There are 8 days total and one more Monday standing between us and Christmas—for some this brings nothing but excitement and joy, for others it brings more stress as their to-do list grows or brings sadness as this holiday is spent without a loved one or spent far away from their tribe. All of the Christmas hype that encompasses December and beyond can be extremely fun, but as I sit here in the twinkly light of my husband and I’s very first Christmas tree and try to process all of this for myself, I can’t help coming back to the truth of it all—that “Christmas cheer” has no foundation if not anchored in the hope of the Gospel. This is the type of joy we must cling to everyday, but especially those days when it seems easier to adore decorations or presents or business more than our Prince of Peace who has come. This is the truth that allows those who are stressed or mourning or sick or without gifts to celebrate the hope of our again coming King when cheer is not enough. O come let us adore Jesus instead of championing the season.
The hope that we talk about during this advent season does not just stop with a divine baby in a manger, but leads to a cross on a hill, and one day a King coming back to take the world by storm and rescue His own children to spend forever with Him adoring His eternal glory. So if this is our goal—enjoying heaven with God forever—let us prepare ourselves for that by being in awe of Him now for all that He has done and will do. He deserves adoration from His children and how can we not worship and adore our God who laid down Himself to meet us in our world and save us from ourselves?
Sometimes part of coming to adore our God is physical movement towards Jesus—see below the wisemen’s display of adoration for the King:
“Now after Jesus was born in Bethlehem of Judea in the days of Herod the king, behold, wise men from the east came to Jerusalem, saying, “Where is he who has been born king of the Jews? For we saw his star when it roseand have come to worship him.”…And behold, the star that they had seen when it rose went before them until it came to rest over the place where the child was. When they saw the star, they rejoiced exceedingly with great joy. And going into the house, they saw the child with Mary his mother, and they fell down and worshiped him. Then, opening their treasures, they offered him gifts, gold and tfrankincense and myrrh.” Matthew 2:1-2, 9-11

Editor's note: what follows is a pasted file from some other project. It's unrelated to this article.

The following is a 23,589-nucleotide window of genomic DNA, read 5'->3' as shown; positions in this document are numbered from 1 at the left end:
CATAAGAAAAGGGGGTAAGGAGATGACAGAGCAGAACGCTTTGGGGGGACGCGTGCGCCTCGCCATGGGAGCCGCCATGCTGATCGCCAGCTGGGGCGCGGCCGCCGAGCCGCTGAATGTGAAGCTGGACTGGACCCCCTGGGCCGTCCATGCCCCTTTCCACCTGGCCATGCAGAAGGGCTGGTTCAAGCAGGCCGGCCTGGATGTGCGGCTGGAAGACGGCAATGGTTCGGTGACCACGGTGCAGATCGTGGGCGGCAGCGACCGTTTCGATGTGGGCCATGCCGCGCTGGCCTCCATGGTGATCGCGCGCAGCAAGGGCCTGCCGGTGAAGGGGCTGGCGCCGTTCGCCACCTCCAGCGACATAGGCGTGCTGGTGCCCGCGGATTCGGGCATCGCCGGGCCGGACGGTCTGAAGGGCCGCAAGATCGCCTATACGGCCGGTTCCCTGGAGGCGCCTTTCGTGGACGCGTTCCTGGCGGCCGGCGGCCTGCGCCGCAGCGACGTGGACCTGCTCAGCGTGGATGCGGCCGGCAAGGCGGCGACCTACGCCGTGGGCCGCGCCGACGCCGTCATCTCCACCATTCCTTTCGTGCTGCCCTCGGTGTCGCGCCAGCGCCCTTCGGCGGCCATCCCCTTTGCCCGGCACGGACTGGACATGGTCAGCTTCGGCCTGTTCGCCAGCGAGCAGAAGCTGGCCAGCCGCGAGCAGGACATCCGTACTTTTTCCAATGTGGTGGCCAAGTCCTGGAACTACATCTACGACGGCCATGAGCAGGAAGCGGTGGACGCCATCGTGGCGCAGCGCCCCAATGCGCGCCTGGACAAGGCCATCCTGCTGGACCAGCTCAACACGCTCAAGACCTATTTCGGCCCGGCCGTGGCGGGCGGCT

They sacrificed time and distance in order to lay at the feet of Jesus and worship. For us this may look more like sacrificing time that could be spent watching your fourth Hallmark Christmas movie of the day and driving the distance to church to adore Jesus with our family or it could mean removing ourselves from environments that make us want more stuff instead of contentment in the joy of Jesus. This is difficult for my husband and I as we are still in a season of newness and making our own Christmas traditions—we need say no to all that causes us to value things and traditions more or do not encourage us to adore Him most this week and every week. He is just always better—make choices that reflect that truth as I am challenged to do the same.
Along with movement as an action of adoring Him, sometimes adoring Him means also being patient to wait with hope of the future rather than be obsessed with our current struggles. Just as the people of the Old Testament had to wait patiently for the coming of Jesus, we too have to wait for His second coming. Awaiting this hope of heaven with worship and anticipation gives adoration to our King—we cannot wait to be with Him again! These verses in Isaiah look towards the coming King born in Bethlehem and foreshadow His second coming:
“The people who walked in darkness
have seen a great light;
those who dwelt in a land of deep darkness,
on them has light shone.
You have multiplied the nation;
you have increased its joy;
they rejoice before you as with joy at the harvest,
as they are glad when they divide the spoil
…For to us a child is born,
to us a son is given;
and the government shall be upon his shoulder,
and his name shall be called
Wonderful Counselor, Mighty God,
Everlasting Father, Prince of Peace.
Of the increase of his government and of peace there will be no end,
on the throne of David and over his kingdom,
to establish it and to uphold it with justice and with righteousness
from this time forth and forevermore.
The zeal of the LORD of hosts will do this.”
Isaiah 9:1-2, 6-7
These words were given to people who had seen great darkness and yet were challenged to look towards the coming Light—the Prince of Peace although they were in the midst of war, an Everlasting Father who would not die as other leaders before Him but would reign without end, the leader who would rule without corruption or greed and instead rule with justice and righteousness. If this holiday is filled with dread for you—cling to this sweet truth that it will not always be like this. There is hope coming that we can experience today because Jesus has come and is coming again—O come let us adore our King for what He has already provided us with and for the comfort that He will bring for all of eternity.
Join me in making movements towards Him in adoration and worshiping in hope of the coming King. Lay down what does not allow you to adore Him and cling to truth over cheer this season. He is better—let us adore Him together.
Hannah is a creative at heart who lives in Lynchburg, VA with her husband. She is an avid reader, graphic maker, coffee drinker, and adventure seeker. She loves people and the richness they bring to her life. If you would like to follow along with her, find her on instagram as @hannahbweaves or on Facebook as Hannah Boeckman Weaver .